Posted by: danielfee | October 5, 2012

Travel Photo of the Day 10-05-2012

Piazza Navona – Rome, Italy

Piazza Navona

Piazza Navona is a totally enclosed space in the heart of Rome which was once the location of the Stadium of Domitian. It was also known as the Circus Agonalis and commissioned around 80 AD by the Emperor Titus Flavius Domitianus as a gift to the people of Rome. It was used mostly for athletic contests. Parts of the stadium can still be seen below the Piazza Navona from the north end. In the 15th century the Piazza Navona was transformed into a significant example of Baroque Roman architecture and art during the rein of Pope Innocent X and whose family palace, the Palazzo Pamphili, faced onto the piazza. In the center stands the famous Fountain of the Four Rivers (1651) topped by the Obelisk of Domitian, brought here in pieces from the Circus of Maxentius. The Piazza Navona has two additional fountains. At the southern end is the Fontana del Moro (1575) and at the northern end is the Fountain of Neptune (1574). The statue of Neptune in the northern fountain was added in 1878 to make that fountain more symmetrical with La Fontana del Moro in the south. The piazza was featured in Dan Brown’s 2000 thriller Angels and Demons.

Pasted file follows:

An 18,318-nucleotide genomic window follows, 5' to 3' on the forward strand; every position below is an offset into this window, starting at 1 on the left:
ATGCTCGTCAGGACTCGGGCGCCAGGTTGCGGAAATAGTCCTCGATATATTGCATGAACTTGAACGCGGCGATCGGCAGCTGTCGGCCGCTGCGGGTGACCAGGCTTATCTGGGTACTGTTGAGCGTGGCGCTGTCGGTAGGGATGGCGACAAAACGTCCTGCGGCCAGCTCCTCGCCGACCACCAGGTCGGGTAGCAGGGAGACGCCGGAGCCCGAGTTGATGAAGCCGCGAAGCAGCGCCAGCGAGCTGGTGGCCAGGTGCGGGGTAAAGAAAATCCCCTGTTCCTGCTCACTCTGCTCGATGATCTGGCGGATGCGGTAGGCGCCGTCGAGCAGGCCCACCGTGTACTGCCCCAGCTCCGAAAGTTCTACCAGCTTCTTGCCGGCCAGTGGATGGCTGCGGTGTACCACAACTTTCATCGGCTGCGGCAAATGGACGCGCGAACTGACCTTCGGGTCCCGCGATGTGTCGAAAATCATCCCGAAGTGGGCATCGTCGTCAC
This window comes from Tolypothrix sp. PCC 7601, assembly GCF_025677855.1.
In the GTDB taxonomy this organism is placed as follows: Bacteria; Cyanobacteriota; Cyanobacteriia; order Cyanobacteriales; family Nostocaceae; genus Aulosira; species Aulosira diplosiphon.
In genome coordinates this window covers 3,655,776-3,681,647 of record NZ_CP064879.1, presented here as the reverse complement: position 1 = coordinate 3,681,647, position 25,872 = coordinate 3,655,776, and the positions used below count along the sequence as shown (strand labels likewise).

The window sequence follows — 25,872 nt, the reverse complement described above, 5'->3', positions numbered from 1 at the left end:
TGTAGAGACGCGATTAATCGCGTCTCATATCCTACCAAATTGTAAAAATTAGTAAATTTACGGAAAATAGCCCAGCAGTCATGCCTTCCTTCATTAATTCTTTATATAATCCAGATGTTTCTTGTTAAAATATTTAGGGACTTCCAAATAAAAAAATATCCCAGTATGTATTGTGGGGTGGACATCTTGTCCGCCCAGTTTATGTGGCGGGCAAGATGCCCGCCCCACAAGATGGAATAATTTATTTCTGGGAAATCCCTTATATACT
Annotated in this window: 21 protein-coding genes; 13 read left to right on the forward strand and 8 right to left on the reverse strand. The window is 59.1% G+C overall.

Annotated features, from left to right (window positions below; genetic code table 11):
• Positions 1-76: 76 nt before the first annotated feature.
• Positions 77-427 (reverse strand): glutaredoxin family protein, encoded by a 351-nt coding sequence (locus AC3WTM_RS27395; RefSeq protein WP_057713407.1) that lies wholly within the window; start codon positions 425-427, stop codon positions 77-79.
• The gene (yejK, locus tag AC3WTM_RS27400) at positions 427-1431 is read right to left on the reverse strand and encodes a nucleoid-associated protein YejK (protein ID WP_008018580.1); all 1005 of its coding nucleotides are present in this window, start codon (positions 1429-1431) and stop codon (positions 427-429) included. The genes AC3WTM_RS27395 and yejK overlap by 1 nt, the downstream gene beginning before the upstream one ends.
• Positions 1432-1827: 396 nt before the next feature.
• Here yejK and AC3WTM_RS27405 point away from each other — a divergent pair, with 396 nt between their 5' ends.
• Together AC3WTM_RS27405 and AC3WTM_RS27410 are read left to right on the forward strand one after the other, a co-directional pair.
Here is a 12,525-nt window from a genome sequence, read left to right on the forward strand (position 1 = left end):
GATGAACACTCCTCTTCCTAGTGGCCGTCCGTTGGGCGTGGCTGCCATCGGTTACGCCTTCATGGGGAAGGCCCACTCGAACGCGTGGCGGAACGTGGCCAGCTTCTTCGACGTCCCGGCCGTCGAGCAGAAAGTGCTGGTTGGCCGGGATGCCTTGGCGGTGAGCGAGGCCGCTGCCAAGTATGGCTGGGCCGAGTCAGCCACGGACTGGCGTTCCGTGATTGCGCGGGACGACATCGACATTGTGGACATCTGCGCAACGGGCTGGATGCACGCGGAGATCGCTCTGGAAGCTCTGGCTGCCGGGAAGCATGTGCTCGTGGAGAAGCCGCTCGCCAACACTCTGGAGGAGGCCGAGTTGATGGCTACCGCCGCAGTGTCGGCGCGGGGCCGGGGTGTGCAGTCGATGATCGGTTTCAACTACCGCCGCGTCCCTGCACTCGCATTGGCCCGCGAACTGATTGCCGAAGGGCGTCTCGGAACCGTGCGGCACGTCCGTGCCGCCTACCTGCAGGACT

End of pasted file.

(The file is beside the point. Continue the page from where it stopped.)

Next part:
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Responses

  1. Thanks for sharing both your striking photos and helpful narrative.


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